Novel coronavirus fallout is the human equivalent of a credit crunch. At the very least, large companies are putting new investments and expansion plans on hold.
Earlier this week, Toyota made news again. It is halting seven production lines at five domestic plans from April 3. Mazda is suspending operations in Japan, Mexico and Thailand. Sony Pictures is delaying film releases. Panasonic is suspending operations at its electric battery facility in the US, a blow to Tesla Motors, whose supply chain relies heavily on the Japan Inc icon.
Amusement parks operated by Seibu Railway Co and its peers are shuttered for now.
Still, for all the pain Japan Inc faces, there are a couple of silver linings to consider.
One is that Japan’s coronavirus case count is notably low by global standards – 1,193. This means that so far, “Japan has been able to avoid the draconian quarantine measures suffered by most other major economies, and this is likely to be reflected in a much smaller blow to economic growth,” says analyst Nicholas Smith of CLSA Japan.
At the same time, Smith notes, companies listed in the broader Topix stock index “are so cash rich.” And the loan/deposit ratio for large banks is only 52%. Banks, Smith says, are “desperate to lend,” offering Japan Inc a competitive advantage over peers.
Another silver lining: how Japan is finally giving flexible work arrangements a try.
New ways to work
Japan Inc is obsessed with employees being physically in the office. Teleworking was never really a thing in Tokyo circles. The coronavirus crisis changed that, virtually overnight. Beginning in mid-February, a who’s-who of icons allowed portions of their staff to work remotely.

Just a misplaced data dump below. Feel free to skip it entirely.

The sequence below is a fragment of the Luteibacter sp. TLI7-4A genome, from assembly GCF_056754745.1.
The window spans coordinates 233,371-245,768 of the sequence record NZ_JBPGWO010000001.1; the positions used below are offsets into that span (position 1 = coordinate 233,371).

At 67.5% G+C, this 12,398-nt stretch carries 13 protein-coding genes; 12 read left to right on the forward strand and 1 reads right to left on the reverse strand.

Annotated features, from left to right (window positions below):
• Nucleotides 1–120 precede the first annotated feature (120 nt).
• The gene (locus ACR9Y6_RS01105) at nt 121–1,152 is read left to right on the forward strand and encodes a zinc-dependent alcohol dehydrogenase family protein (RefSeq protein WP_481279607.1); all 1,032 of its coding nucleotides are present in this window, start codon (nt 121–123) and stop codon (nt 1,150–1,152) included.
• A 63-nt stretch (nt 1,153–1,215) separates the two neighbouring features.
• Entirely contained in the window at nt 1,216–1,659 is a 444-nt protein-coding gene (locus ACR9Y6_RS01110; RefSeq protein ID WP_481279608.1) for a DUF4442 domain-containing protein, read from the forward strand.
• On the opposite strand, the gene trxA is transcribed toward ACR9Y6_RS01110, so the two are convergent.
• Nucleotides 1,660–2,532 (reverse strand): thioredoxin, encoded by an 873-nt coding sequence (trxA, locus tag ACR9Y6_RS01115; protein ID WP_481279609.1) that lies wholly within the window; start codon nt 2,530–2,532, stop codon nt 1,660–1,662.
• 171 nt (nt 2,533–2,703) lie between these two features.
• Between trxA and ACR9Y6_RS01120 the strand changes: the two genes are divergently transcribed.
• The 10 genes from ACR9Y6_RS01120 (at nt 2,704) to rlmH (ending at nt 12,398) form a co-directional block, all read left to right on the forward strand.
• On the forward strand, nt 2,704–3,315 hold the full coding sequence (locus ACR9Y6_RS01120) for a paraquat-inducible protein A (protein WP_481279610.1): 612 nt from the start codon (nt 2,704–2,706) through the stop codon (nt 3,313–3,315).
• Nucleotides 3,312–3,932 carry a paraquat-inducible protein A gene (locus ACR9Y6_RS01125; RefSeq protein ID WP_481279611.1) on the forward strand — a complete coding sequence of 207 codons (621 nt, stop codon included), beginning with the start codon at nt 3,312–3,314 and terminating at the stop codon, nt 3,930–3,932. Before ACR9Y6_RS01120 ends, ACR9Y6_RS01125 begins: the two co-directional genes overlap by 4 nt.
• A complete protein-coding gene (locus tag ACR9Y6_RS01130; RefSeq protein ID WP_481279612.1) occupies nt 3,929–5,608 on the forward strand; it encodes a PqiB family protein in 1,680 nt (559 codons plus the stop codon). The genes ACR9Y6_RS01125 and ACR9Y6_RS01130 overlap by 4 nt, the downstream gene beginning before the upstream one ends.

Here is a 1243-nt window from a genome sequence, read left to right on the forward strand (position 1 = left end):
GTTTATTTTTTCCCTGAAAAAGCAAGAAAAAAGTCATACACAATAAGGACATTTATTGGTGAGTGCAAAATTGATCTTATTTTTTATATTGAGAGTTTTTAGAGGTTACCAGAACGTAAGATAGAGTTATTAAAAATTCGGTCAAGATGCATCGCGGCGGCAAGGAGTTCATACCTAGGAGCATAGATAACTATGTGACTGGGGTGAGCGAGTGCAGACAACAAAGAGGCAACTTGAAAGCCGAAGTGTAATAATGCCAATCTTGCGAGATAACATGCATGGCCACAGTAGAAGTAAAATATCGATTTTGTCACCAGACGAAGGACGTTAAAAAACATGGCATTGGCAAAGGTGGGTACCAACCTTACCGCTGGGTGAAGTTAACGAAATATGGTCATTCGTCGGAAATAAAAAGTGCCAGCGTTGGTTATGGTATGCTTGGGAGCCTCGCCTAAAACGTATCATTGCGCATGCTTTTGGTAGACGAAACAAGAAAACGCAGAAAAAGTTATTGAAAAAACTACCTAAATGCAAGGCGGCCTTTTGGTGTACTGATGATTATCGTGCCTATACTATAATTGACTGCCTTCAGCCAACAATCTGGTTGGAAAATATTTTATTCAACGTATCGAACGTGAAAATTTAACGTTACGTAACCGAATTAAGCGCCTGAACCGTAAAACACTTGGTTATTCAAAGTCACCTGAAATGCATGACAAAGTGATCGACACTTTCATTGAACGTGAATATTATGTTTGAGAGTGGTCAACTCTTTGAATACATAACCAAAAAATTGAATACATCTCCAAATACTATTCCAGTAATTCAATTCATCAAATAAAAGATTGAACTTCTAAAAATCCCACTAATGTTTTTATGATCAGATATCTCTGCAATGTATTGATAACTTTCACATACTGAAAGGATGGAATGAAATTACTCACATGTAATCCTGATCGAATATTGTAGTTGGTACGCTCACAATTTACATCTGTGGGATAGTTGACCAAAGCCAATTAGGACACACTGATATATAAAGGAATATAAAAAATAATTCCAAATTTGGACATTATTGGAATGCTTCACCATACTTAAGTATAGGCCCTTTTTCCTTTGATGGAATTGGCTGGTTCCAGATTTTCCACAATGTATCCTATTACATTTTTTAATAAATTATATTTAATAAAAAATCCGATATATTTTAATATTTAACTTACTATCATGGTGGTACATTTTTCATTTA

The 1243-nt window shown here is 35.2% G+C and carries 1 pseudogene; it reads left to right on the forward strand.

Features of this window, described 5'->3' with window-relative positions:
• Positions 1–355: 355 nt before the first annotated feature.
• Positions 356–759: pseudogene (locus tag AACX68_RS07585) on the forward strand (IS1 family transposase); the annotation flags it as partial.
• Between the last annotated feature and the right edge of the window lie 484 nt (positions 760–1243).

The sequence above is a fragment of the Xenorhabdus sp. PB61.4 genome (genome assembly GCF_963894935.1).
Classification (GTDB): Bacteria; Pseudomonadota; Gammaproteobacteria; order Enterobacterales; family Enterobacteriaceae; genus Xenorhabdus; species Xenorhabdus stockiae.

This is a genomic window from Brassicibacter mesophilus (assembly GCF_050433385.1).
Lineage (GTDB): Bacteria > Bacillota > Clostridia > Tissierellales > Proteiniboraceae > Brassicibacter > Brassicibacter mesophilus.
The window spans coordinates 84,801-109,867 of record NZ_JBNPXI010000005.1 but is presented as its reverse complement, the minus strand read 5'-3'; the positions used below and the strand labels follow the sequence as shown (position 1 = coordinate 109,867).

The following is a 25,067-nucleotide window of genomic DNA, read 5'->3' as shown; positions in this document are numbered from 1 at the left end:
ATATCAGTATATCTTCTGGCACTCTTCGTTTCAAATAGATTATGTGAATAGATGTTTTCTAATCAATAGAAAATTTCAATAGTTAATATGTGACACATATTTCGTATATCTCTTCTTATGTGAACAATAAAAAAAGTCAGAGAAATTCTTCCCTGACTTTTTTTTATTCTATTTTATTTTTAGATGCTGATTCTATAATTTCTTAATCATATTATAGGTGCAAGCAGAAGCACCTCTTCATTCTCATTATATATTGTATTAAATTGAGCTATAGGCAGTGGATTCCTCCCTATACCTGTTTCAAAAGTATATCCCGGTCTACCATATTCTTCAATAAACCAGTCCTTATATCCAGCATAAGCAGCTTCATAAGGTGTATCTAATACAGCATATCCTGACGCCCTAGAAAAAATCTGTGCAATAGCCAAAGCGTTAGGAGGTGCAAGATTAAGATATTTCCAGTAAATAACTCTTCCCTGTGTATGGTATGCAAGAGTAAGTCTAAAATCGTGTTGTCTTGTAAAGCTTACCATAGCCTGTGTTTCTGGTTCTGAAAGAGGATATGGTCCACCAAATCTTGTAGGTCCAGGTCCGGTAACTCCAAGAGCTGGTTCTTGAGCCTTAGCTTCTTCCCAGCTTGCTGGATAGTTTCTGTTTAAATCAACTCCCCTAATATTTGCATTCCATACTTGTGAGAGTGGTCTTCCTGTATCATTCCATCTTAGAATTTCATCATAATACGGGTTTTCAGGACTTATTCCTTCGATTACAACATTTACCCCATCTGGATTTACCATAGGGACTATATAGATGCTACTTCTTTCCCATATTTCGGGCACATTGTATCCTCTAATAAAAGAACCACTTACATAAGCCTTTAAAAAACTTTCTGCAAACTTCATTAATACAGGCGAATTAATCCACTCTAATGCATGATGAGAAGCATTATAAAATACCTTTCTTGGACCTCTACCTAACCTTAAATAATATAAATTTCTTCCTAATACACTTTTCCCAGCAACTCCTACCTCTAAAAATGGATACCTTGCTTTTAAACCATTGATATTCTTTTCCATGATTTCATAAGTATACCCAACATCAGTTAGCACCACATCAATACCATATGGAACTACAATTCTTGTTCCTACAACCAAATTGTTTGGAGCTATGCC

On February 28, Mitsubishi Corp started asking all its roughly 3,800 Japan-based employees to work from home. Cosmetics giant Shiseido asked 8,000 employees to do the same. It, like Mitsubishi and other household names, asked those who must be in the office to avoid rush-hour commutes.
Personal care and laundry giant Kao Corp allowed about 15,000 workers to telecommute. The same with public relations behemoth Dentsu, Honda Motor, MUFG Bank, mobile operator KDDI, pharmaceutical conglomerate Daiicchi Sankyo and many others.
Granted, most salarymen and women are still schlepping it to work. Yet the 13% share of company employees teleworking, according to a poll by Persol Research and Consulting, is nothing short of revolutionary for such a rigid and tradition-bound business culture.
“One welcome by-product of the crisis is that work-style reform is getting a much-needed boost because more companies are encouraging their employees to telework,” argued the Japan Times in a recent editorial. “This presents a great opportunity to change the nation’s archaic corporate culture, which demands high loyalty and long working hours from workers. If telecommuting becomes the norm, employees will be able to spend much more time with their families and, most importantly, fathers will be able to spend more time participating in childcare.”
Take SoftBank Group employees, who have had a particularly disorienting few days. Not just because CEO Masayoshi Son suddenly ordered a $41 billion sale of assets to shore up his company’s cratering market value, but because many staffers are manning their battle stations from remote locations.
Son announced the sell-off roughly a month after coronavirus forced SoftBank, too, to pivot toward far more flexible work schedules.
But these bright sides are dim compared to the descending darkness.
Japan Inc is facing a year no one could’ve predicted two months ago. Unfortunately, 2020 has another nine months to run – a year that can’t end fast enough for befuddled CEOs.